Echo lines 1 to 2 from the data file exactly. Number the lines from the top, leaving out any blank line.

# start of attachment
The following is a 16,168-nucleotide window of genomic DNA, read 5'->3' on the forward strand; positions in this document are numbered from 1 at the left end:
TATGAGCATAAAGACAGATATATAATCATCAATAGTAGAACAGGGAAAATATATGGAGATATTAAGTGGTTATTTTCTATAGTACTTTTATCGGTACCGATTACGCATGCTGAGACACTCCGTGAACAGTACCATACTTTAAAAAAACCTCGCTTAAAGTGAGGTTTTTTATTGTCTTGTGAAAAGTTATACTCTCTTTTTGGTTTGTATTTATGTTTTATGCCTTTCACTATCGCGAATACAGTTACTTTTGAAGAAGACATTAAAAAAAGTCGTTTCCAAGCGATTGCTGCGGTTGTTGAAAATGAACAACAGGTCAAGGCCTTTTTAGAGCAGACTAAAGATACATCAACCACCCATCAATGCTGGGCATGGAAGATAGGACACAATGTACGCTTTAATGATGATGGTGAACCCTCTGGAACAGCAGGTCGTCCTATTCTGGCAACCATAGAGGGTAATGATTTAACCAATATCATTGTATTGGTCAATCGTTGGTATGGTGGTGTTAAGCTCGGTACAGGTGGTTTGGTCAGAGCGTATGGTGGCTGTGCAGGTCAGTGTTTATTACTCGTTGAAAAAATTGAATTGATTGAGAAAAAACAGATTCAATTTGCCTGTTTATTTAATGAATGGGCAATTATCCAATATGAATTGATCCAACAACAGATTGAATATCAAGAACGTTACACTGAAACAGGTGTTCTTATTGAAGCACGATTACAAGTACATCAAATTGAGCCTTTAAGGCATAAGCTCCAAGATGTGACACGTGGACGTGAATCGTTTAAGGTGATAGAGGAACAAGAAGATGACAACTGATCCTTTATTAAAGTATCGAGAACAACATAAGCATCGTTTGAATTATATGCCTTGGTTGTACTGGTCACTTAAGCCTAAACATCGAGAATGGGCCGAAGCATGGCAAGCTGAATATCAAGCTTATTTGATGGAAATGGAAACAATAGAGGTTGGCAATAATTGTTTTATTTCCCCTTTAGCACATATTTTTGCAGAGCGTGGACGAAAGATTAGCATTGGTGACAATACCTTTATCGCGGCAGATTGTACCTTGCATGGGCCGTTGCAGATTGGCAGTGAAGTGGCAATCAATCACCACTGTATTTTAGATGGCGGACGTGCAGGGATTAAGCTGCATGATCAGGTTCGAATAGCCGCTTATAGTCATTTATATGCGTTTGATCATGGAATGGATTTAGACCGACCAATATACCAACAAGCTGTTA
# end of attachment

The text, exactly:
The following is a 16,168-nucleotide window of genomic DNA, read 5'->3' on the forward strand; positions in this document are numbered from 1 at the left end:
TATGAGCATAAAGACAGATATATAATCATCAATAGTAGAACAGGGAAAATATATGGAGATATTAAGTGGTTATTTTCTATAGTACTTTTATCGGTACCGATTACGCATGCTGAGACACTCCGTGAACAGTACCATACTTTAAAAAAACCTCGCTTAAAGTGAGGTTTTTTATTGTCTTGTGAAAAGTTATACTCTCTTTTTGGTTTGTATTTATGTTTTATGCCTTTCACTATCGCGAATACAGTTACTTTTGAAGAAGACATTAAAAAAAGTCGTTTCCAAGCGATTGCTGCGGTTGTTGAAAATGAACAACAGGTCAAGGCCTTTTTAGAGCAGACTAAAGATACATCAACCACCCATCAATGCTGGGCATGGAAGATAGGACACAATGTACGCTTTAATGATGATGGTGAACCCTCTGGAACAGCAGGTCGTCCTATTCTGGCAACCATAGAGGGTAATGATTTAACCAATATCATTGTATTGGTCAATCGTTGGTATGGTGGTGTTAAGCTCGGTACAGGTGGTTTGGTCAGAGCGTATGGTGGCTGTGCAGGTCAGTGTTTATTACTCGTTGAAAAAATTGAATTGATTGAGAAAAAACAGATTCAATTTGCCTGTTTATTTAATGAATGGGCAATTATCCAATATGAATTGATCCAACAACAGATTGAATATCAAGAACGTTACACTGAAACAGGTGTTCTTATTGAAGCACGATTACAAGTACATCAAATTGAGCCTTTAAGGCATAAGCTCCAAGATGTGACACGTGGACGTGAATCGTTTAAGGTGATAGAGGAACAAGAAGATGACAACTGATCCTTTATTAAAGTATCGAGAACAACATAAGCATCGTTTGAATTATATGCCTTGGTTGTACTGGTCACTTAAGCCTAAACATCGAGAATGGGCCGAAGCATGGCAAGCTGAATATCAAGCTTATTTGATGGAAATGGAAACAATAGAGGTTGGCAATAATTGTTTTATTTCCCCTTTAGCACATATTTTTGCAGAGCGTGGACGAAAGATTAGCATTGGTGACAATACCTTTATCGCGGCAGATTGTACCTTGCATGGGCCGTTGCAGATTGGCAGTGAAGTGGCAATCAATCACCACTGTATTTTAGATGGCGGACGTGCAGGGATTAAGCTGCATGATCAGGTTCGAATAGCCGCTTATAGTCATTTATATGCGTTTGATCATGGAATGGATTTAGACCGACCAATATACCAACAAGCTGTTA